Homeowners who itemize tax deductions can deduct the interest on up to $750,000 of mortgage balances used to buy, build or improve a qualified home. Here’s how to figure out the impact of that tax deduction: What’s your marginal income tax bracket? In our example, we’re going to use a tax bracket of 24%.
What’s your mortgage rate? In our example, we’re going to use a mortgage rate of 5%.
What’s your after-tax interest rate?
Step 1: Express your tax bracket as a decimal: 24% = 0.24
Step 2: Subtract that number from the whole number one: 1 – 0.24 = 0.76
Step 3: Multiply that number by your interest rate: 5% x 0.76 = 3.8%
In this example, a 5% mortgage costs 3.8% after-tax for someone in a 24% tax bracket.
Contact me for more info or to explore your options!
PLEASE NOTE: THIS ARTICLE AND OVERVIEW IS PROVIDED FOR INFORMATIONAL PURPOSES ONLY AND DOES NOT CONSTITUTE LEGAL, TAX, OR FINANCIAL ADVICE. PLEASE CONSULT WITH A QUALIFIED TAX ADVISOR FOR SPECIFIC ADVICE PERTAINING TO YOUR SITUATION. FOR MORE INFORMATION ON ANY OF THESE ITEMS, PLEASE REFERENCE IRS PUBLICATION 936. Also, this article is not an offer or commitment to lend you money, and it is not an advertisement for a specific mortgage or a specific interest rate. Payment examples don’t include property taxes and home insurance.
If you take out a mortgage for home improvement purposes, the IRS may ask you to prove the project was a “substantial improvement” that:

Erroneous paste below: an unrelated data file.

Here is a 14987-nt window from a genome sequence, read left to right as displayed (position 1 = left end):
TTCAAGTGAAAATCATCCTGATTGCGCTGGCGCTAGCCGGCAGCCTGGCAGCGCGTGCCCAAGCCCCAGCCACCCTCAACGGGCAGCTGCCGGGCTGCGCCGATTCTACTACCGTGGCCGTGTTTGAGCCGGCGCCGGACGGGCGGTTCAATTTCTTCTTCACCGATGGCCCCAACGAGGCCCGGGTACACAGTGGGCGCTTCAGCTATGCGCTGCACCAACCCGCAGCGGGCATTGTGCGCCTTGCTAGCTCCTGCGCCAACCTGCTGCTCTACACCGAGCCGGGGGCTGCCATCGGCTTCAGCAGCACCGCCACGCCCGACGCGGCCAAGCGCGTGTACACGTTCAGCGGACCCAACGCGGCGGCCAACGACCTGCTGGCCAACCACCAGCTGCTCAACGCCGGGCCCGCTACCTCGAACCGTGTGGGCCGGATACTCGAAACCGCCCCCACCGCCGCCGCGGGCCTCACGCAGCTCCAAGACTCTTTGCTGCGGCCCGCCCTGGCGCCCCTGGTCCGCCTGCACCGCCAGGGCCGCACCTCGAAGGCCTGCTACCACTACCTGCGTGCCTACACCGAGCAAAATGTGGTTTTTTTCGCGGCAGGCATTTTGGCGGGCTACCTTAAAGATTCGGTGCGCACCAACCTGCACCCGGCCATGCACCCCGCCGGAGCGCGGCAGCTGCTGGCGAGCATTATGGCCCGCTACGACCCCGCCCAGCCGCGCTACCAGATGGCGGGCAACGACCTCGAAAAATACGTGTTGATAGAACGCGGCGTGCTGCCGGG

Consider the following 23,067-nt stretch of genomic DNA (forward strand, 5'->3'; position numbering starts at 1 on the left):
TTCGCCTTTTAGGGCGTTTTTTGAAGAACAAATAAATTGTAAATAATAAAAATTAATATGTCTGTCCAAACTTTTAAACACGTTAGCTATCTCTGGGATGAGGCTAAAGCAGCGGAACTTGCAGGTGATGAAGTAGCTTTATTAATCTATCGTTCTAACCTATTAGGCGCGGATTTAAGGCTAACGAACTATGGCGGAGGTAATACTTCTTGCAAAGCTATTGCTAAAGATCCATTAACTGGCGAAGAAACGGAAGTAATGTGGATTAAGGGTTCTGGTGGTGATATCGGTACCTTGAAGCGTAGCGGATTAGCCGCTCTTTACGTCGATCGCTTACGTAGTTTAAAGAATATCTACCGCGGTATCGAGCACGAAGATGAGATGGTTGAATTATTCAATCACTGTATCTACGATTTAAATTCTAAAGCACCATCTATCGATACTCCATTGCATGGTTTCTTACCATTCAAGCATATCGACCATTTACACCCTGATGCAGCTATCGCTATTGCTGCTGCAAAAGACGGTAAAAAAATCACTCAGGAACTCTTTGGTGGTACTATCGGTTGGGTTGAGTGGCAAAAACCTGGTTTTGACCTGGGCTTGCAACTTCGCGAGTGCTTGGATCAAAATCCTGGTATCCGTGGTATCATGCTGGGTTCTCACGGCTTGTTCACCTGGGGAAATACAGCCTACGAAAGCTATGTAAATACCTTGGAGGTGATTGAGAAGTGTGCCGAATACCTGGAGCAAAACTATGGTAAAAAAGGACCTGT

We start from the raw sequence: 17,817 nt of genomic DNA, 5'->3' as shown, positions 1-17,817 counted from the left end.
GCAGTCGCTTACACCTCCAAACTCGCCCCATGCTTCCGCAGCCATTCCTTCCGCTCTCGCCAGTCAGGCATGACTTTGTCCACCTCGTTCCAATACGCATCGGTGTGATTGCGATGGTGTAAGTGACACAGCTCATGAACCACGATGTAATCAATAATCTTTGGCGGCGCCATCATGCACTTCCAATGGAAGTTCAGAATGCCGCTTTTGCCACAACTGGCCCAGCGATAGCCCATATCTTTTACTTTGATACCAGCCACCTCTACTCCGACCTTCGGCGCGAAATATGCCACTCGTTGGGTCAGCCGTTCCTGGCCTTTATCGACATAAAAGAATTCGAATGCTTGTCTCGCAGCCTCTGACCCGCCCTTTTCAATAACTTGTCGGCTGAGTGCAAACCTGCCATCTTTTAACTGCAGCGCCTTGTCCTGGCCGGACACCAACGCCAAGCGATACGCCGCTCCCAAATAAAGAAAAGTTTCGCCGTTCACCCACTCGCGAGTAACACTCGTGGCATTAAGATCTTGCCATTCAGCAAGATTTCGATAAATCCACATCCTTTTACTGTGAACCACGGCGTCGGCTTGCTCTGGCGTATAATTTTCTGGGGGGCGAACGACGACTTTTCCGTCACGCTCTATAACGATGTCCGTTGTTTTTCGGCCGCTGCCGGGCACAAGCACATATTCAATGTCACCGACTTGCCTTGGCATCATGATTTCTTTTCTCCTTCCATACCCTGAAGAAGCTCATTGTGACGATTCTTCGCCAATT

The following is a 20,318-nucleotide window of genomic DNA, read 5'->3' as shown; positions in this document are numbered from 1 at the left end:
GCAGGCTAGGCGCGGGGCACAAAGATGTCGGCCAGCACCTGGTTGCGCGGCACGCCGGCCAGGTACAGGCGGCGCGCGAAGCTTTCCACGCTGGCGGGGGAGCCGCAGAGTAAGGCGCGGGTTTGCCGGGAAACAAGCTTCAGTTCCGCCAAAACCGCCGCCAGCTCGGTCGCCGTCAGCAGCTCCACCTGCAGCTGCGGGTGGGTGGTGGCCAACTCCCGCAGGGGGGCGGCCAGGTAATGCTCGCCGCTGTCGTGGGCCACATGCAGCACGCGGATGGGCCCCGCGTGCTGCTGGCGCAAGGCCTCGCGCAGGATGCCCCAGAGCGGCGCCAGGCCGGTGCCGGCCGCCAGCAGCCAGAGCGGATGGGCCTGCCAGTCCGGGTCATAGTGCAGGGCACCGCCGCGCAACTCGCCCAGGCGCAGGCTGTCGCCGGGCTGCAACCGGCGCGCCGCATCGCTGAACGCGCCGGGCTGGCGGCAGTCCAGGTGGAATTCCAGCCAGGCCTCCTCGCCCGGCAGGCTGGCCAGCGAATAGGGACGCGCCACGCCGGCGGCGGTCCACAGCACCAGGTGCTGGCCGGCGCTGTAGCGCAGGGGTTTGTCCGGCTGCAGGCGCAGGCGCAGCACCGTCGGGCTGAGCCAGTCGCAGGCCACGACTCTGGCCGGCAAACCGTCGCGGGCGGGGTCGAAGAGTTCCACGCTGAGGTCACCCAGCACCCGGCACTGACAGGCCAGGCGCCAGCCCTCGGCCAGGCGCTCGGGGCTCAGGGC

- Adds to the value of the home,
- Prolongs the home’s useful life, or
- Adapts the home to new uses. For example, painting a room may not qualify, but an addition or new kitchen may qualify.
Keeping the receipts from your home improvement project would go a long way toward proving this. Also, keep in mind that the IRS gives you 24 months to reimburse yourself for improvements made in the past, or 12 months to complete future improvements. For more details, please reference IRS Publication 936, and see my article called, Three Things You Should Know About Pulling Cash Out for Home Improvement.
2: Ability to Reduce Your Capital Gains Tax:
Capital Gain is calculated by taking your sales price, minus your costs of selling the house, minus your “tax basis” (see illustration). Tax basis is the total cost of buying, building or improving your house. When you make a “substantial improvement”, the cost of the home improvement is added to your tax basis. This reduces your capital gain when you sell the house, and it could save you quite a bit of money on capital gains taxes. That’s another reason why it’s important to keep your home improvement receipts.
Please see a CPA for further details on the deductibility of mortgage interest or the capital gains tax in your specific scenario. Contact me for further information on your mortgage options.
1: Ability to Deduct Your Mortgage Interest: